Last updated December 12, 2021.
My son M. goes to an independent preschool where he has a small class and they are taking excellent precautions to protect everyone on campus from COVID-19 transmission: required masking, windows open, fancy HVAC, UV stuff that burns all the germs at night., an only-when-well attendance policy. It’s doing him worlds of good. He’s learning so much and having so much fun with friends, even though rest time is not his favorite. In our after-school time together, we watch movies, color, have outings, and cook things. I think 5 is a pretty sweet spot in terms of kids’ maturity.
I’ve been co-owner of a home since 2012 but there are a lot of homeowner tasks I’ve been neglecting in the past 9 years so I’m catching up on those now, as well as trying to work out a regular maintenance schedule. I had a sinking bathroom floor fixed, am getting quotes on our busted driveway, and have a tree-trimming quote scheduled.
In January, I’ll begin working remotely as a Postdoctoral Scholar for the Connected Learning Lab at UC Irvine. This is exactly what I trained for in my PhD. I have watched for years as UCI snapped up every scholar whose work I was following, never dreaming that I would be able to work there myself because I won’t move to California for family reasons. I’ll be working on a project funded by the Institute of Museum and Library Services to investigate scalable means for:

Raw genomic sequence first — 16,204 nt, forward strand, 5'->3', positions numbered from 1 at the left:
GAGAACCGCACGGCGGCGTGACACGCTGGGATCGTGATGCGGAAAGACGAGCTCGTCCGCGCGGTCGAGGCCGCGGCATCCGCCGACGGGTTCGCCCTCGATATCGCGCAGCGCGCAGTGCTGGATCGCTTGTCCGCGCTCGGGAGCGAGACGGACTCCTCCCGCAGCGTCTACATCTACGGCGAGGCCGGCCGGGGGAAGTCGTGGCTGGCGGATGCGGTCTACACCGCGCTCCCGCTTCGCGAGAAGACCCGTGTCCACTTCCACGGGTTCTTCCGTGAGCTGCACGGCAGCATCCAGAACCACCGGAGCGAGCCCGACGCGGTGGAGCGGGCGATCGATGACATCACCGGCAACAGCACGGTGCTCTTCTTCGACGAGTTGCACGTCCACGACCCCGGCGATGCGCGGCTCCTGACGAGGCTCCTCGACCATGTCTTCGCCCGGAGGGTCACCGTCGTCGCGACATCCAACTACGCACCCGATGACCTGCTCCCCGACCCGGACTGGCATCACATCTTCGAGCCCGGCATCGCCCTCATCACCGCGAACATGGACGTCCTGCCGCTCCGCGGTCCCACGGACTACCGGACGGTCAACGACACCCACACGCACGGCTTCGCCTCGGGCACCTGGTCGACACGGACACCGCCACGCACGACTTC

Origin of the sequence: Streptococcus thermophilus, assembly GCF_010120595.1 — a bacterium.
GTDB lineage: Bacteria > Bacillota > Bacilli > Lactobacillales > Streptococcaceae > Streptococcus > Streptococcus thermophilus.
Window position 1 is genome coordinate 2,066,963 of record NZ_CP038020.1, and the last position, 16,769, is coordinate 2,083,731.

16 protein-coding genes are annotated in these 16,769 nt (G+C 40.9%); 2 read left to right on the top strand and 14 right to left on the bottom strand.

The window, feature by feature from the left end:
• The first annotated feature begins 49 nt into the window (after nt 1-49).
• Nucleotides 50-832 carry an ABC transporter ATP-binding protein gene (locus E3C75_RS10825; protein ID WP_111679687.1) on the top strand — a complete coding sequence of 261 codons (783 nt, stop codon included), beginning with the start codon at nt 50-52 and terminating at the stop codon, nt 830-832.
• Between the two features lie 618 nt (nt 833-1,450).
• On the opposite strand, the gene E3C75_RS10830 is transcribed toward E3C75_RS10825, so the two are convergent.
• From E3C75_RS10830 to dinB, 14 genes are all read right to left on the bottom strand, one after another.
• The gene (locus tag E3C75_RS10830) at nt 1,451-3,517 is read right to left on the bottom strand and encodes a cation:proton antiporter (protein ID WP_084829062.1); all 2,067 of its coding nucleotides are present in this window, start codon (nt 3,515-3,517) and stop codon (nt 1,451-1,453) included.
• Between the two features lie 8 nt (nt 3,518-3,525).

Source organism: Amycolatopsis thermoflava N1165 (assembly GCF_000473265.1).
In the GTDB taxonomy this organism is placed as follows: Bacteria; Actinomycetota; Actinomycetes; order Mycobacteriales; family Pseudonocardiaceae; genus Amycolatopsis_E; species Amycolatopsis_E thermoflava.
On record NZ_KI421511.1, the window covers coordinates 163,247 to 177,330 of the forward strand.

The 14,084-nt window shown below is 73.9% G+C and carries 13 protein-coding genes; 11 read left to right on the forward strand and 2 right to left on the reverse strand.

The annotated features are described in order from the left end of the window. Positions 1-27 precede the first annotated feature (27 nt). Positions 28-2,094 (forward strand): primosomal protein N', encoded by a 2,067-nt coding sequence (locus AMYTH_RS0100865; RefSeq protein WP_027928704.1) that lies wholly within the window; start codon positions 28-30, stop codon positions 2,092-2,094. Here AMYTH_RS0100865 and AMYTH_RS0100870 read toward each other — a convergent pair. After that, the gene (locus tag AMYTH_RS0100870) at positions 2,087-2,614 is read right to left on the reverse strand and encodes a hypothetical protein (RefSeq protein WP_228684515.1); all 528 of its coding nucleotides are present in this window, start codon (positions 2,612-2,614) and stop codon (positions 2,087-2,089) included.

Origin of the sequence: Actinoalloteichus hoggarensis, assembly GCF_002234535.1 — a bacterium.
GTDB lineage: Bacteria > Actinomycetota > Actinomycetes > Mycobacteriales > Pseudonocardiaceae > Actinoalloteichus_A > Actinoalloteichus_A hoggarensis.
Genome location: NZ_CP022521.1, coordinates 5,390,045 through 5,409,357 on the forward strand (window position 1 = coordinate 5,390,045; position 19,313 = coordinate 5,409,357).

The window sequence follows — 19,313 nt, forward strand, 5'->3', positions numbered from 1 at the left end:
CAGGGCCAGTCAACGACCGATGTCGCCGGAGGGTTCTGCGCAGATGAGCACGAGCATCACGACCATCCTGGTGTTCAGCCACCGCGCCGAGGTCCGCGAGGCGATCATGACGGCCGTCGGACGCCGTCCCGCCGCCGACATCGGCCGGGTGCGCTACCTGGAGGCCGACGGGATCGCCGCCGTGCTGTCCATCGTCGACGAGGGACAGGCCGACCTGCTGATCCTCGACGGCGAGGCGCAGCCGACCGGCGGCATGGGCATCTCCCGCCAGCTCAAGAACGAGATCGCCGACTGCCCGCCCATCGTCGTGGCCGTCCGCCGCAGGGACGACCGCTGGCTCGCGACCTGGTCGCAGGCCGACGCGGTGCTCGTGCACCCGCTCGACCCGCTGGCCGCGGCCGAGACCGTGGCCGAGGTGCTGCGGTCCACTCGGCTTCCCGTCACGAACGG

This is genuinely a dream postdoc for me and I’m thrilled to be part of this team.
I’m still consulting relationship for Quirkos, a computer-assisted qualitative data analysis software company. My primary
I’m making an effort to include at least a bit of fun every day, but trying to fit in even more than that. Right now this looks like reading fantasy romance novels, watching Star Trek: The Next Generation, playing video games, and crocheting.
I acknowledge that I live and work on unceded Lumbee, Skaruhreh/Tuscarora, and Shakori land. I give respect and reverence to those who came before me. I thank Holisticism for the text of this land acknowledgement.
We must acknowledge that much of what we know of this country today, including its culture, economic growth, and development throughout history and across time, has been made possible by the labor of enslaved Africans and their ascendants who suffered the horror of the transatlantic trafficking of their people, chattel slavery, and Jim Crow. We are indebted to their labor and their sacrifice, and we must acknowledge the tremors of that violence throughout the generations and the resulting impact that can still be felt and witnessed today. I thank Dr. Terah ‘TJ’ Stewart for the text of this labor acknowledgement.